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The Lady Vanishes (1936)

by Ethel Lina White

Other authors: See the other authors section.

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2671374,375 (3.66)73
Iris Carr, an English girl holidaying in the pre-war Balkans, becomes friendly with Miss Froy, to all appearances an innocent, middle-aged governess. They return to England on the same train, but Miss Froy suddenly disappears from her compartment. A conveniently available doctor tries to convince Iris that she is suffering from hallucinations and that Miss Froy never existed; but she enlists the help of a somewhat improbable Sir Galahad, and together they fall headlong into a world of secret agents and disguised identities.… (more)
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» See also 73 mentions

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White, Ethel Lina. The Lady Vanishes [Original title The Wheel Spins]. 1936. Murder Room, [2001].
I recently watched the first two movie versions of The Lady Vanishes, and so I decided to take a peek at the source material. When Ethel Lina White, then a strong competitor for Agatha Christie, wrote this novel, the Nazi’s were not the villains. The worry was communist radical revolution in Europe, but White places them well in the background. She is interested in the psychology of memory, as our heroine spends most of the story in a semi-drugged, perhaps concussed, condition, trying to get others to believe her story about a woman vanishing off a moving train and beginning to doubt her own sanity. The plot focuses on the numerous motives people have for either not believing her or lying about what they saw. If Agatha Christie’s novels sometimes seem dated, White seems antediluvian. Her dialogue is unimpressive, and I notice that neither Hitchcock nor Anthony Page had much respect for it. In both movie versions, the story is changed from a murder story to an espionage tale and updated to fit the prewar setting. Hitchcock in 1938 seems most interested in playing with the new sound technology and having fun shooting in the tight confines of the train—elements he would exploit for the rest of his career. The 1979 Page remake with Elliott Gould and Cybill Shepherd is more interested in recreating a nostalgic homage to Claudette Colbert and Clark Gable. I have not seen the 2013 Masterpiece Mystery version with Tuppence Middleton, which reviews suggest is truer to the novel than either of the first two films. ( )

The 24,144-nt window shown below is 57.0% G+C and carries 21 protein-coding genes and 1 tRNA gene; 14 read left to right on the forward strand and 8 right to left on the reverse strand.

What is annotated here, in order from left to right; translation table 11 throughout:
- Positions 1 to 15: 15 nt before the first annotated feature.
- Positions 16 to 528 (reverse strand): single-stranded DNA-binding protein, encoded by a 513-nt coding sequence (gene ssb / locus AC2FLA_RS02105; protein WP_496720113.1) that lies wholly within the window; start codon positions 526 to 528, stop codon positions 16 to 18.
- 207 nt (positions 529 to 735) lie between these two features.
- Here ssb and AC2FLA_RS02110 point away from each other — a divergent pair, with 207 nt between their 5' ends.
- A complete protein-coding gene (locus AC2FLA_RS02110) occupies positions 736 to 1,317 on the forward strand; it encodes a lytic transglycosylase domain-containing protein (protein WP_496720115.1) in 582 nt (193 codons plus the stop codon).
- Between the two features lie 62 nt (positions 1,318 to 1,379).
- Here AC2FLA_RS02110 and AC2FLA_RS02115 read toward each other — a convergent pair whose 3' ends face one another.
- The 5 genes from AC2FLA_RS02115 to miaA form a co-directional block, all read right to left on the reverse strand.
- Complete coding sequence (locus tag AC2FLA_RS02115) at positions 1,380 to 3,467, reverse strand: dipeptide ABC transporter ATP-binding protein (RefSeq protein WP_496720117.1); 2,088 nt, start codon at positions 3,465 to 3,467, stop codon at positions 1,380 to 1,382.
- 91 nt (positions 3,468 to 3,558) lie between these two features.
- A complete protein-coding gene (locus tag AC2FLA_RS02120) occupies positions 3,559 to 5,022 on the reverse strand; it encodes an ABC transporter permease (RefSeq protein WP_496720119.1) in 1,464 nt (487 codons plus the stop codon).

Tom-e | Apr 24, 2020 |
This little known 1930s novel was the inspiration for the famous Hitchcock film The Lady Vanishes and its two remakes. I was inspired to seek it out and read it after watching the 2013 TV movie version last week (actually closer in some ways to the original novel than was the Hitchcock film). The story is fairly well known: young socialite Iris Carr is travelling by train across Europe and befriends a middle aged spinster, Miss Froy. When she wakes up, Miss Froy has disappeared and the other passengers deny she ever existed. Iris's desperate attempts to establish the truth of what she remembers and what has happened to Miss Froy are quite gripping to read, even knowing the course of events and eventual outcome. The novel contains more backstory about Miss Froy and many of the other characters than do any of the screen versions, though I felt this broke the narrative tension a bit too much. A good read. ( )
  john257hopper | Jan 9, 2019 |
This was really fun! Very much like reading a Hitchcock movie. ( )
  Katie80 | Oct 8, 2018 |
Iris Carr is traveling home from a vacation alone when she meets Miss Froy, an English governess, on the train. When Iris wakes from a nap, Miss Froy is gone and doesn't return. Though Iris searches for her, she can't be found. Even worse, the other passengers deny ever seeing her. Add in two rather sinister passengers and it does seem something untoward has occurred. The book's slow pace aggravated me but at the same time added to the tension. ( )
  clue | Jun 17, 2018 |
Iris Carr boards a train in Europe where she meets Miss Froy, an English governess. Soon Miss Froy cannot be found. The other passengers do not seem bothered by the disappearance and begin thinking Iris suffers delusions. An imposter appears, but Iris recognizes the facial discrepancies, and realizes a conspiracy is afoot and Miss Froy's life endangered. I watched Hitchcock's take on this several years ago, so the film came to mind as I read it. The book is as excellent as the film. ( )
1 vote thornton37814 | Mar 24, 2018 |
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» Add other authors (3 possible)

Author nameRoleType of authorWork?Status
Ethel Lina Whiteprimary authorall editionscalculated
Williams, FintyNarratorsecondary authorsome editionsconfirmed
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The day before the disaster, Iris Carr had her first premonition of danger.
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Their formal bow, when Iris squeezed by them, was conditional recognition before the final fade-out.

"We'll speak to you during the journey," it seemed to say, "but at Victoria we become strangers."
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(Click to show. Warning: May contain spoilers.)
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Iris Carr, an English girl holidaying in the pre-war Balkans, becomes friendly with Miss Froy, to all appearances an innocent, middle-aged governess. They return to England on the same train, but Miss Froy suddenly disappears from her compartment. A conveniently available doctor tries to convince Iris that she is suffering from hallucinations and that Miss Froy never existed; but she enlists the help of a somewhat improbable Sir Galahad, and together they fall headlong into a world of secret agents and disguised identities.

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